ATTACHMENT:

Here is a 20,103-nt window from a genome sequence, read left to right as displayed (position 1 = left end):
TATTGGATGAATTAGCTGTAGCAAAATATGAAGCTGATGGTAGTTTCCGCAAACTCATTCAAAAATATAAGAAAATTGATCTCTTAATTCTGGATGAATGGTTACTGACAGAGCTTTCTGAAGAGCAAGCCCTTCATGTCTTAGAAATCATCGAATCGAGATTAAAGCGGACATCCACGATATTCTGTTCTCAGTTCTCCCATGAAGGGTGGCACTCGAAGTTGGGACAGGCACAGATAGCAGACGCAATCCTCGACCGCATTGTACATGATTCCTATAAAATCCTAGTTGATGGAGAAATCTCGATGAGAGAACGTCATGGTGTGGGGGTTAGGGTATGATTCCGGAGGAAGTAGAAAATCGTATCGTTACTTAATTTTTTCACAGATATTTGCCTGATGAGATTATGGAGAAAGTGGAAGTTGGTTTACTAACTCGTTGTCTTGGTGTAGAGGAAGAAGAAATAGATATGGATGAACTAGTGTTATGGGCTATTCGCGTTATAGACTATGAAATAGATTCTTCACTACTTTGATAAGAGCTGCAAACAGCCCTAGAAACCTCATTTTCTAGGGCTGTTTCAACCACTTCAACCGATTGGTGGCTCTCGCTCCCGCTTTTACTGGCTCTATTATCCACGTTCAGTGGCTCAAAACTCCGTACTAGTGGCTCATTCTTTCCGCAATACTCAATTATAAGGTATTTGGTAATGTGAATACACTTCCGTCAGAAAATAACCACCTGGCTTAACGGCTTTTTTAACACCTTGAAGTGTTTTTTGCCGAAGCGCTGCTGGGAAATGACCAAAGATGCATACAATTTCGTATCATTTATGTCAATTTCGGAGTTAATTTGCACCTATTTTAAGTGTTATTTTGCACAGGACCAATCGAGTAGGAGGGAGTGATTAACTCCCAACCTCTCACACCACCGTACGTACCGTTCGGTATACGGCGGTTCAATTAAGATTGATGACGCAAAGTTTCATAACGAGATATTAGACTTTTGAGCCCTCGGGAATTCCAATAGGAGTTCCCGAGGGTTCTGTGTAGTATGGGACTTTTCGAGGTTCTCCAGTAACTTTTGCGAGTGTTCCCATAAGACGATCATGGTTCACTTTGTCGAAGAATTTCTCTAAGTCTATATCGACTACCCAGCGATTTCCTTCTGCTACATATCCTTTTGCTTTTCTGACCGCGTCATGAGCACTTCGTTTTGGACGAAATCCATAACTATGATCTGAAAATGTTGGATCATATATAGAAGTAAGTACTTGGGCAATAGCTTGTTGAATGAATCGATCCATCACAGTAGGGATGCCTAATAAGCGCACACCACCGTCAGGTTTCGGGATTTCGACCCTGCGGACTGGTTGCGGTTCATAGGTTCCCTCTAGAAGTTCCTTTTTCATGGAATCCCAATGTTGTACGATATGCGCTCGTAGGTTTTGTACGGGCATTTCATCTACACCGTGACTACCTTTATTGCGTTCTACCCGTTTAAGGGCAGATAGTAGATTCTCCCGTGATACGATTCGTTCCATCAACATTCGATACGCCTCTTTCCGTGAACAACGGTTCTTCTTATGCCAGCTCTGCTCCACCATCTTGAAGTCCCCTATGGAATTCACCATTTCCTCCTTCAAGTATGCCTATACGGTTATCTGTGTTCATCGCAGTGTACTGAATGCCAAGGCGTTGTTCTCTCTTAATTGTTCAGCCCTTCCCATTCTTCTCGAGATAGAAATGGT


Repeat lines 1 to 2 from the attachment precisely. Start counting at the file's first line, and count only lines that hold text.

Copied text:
Here is a 20,103-nt window from a genome sequence, read left to right as displayed (position 1 = left end):
TATTGGATGAATTAGCTGTAGCAAAATATGAAGCTGATGGTAGTTTCCGCAAACTCATTCAAAAATATAAGAAAATTGATCTCTTAATTCTGGATGAATGGTTACTGACAGAGCTTTCTGAAGAGCAAGCCCTTCATGTCTTAGAAATCATCGAATCGAGATTAAAGCGGACATCCACGATATTCTGTTCTCAGTTCTCCCATGAAGGGTGGCACTCGAAGTTGGGACAGGCACAGATAGCAGACGCAATCCTCGACCGCATTGTACATGATTCCTATAAAATCCTAGTTGATGGAGAAATCTCGATGAGAGAACGTCATGGTGTGGGGGTTAGGGTATGATTCCGGAGGAAGTAGAAAATCGTATCGTTACTTAATTTTTTCACAGATATTTGCCTGATGAGATTATGGAGAAAGTGGAAGTTGGTTTACTAACTCGTTGTCTTGGTGTAGAGGAAGAAGAAATAGATATGGATGAACTAGTGTTATGGGCTATTCGCGTTATAGACTATGAAATAGATTCTTCACTACTTTGATAAGAGCTGCAAACAGCCCTAGAAACCTCATTTTCTAGGGCTGTTTCAACCACTTCAACCGATTGGTGGCTCTCGCTCCCGCTTTTACTGGCTCTATTATCCACGTTCAGTGGCTCAAAACTCCGTACTAGTGGCTCATTCTTTCCGCAATACTCAATTATAAGGTATTTGGTAATGTGAATACACTTCCGTCAGAAAATAACCACCTGGCTTAACGGCTTTTTTAACACCTTGAAGTGTTTTTTGCCGAAGCGCTGCTGGGAAATGACCAAAGATGCATACAATTTCGTATCATTTATGTCAATTTCGGAGTTAATTTGCACCTATTTTAAGTGTTATTTTGCACAGGACCAATCGAGTAGGAGGGAGTGATTAACTCCCAACCTCTCACACCACCGTACGTACCGTTCGGTATACGGCGGTTCAATTAAGATTGATGACGCAAAGTTTCATAACGAGATATTAGACTTTTGAGCCCTCGGGAATTCCAATAGGAGTTCCCGAGGGTTCTGTGTAGTATGGGACTTTTCGAGGTTCTCCAGTAACTTTTGCGAGTGTTCCCATAAGACGATCATGGTTCACTTTGTCGAAGAATTTCTCTAAGTCTATATCGACTACCCAGCGATTTCCTTCTGCTACATATCCTTTTGCTTTTCTGACCGCGTCATGAGCACTTCGTTTTGGACGAAATCCATAACTATGATCTGAAAATGTTGGATCATATATAGAAGTAAGTACTTGGGCAATAGCTTGTTGAATGAATCGATCCATCACAGTAGGGATGCCTAATAAGCGCACACCACCGTCAGGTTTCGGGATTTCGACCCTGCGGACTGGTTGCGGTTCATAGGTTCCCTCTAGAAGTTCCTTTTTCATGGAATCCCAATGTTGTACGATATGCGCTCGTAGGTTTTGTACGGGCATTTCATCTACACCGTGACTACCTTTATTGCGTTCTACCCGTTTAAGGGCAGATAGTAGATTCTCCCGTGATACGATTCGTTCCATCAACATTCGATACGCCTCTTTCCGTGAACAACGGTTCTTCTTATGCCAGCTCTGCTCCACCATCTTGAAGTCCCCTATGGAATTCACCATTTCCTCCTTCAAGTATGCCTATACGGTTATCTGTGTTCATCGCAGTGTACTGAATGCCAAGGCGTTGTTCTCTCTTAATTGTTCAGCCCTTCCCATTCTTCTCGAGATAGAAATGGT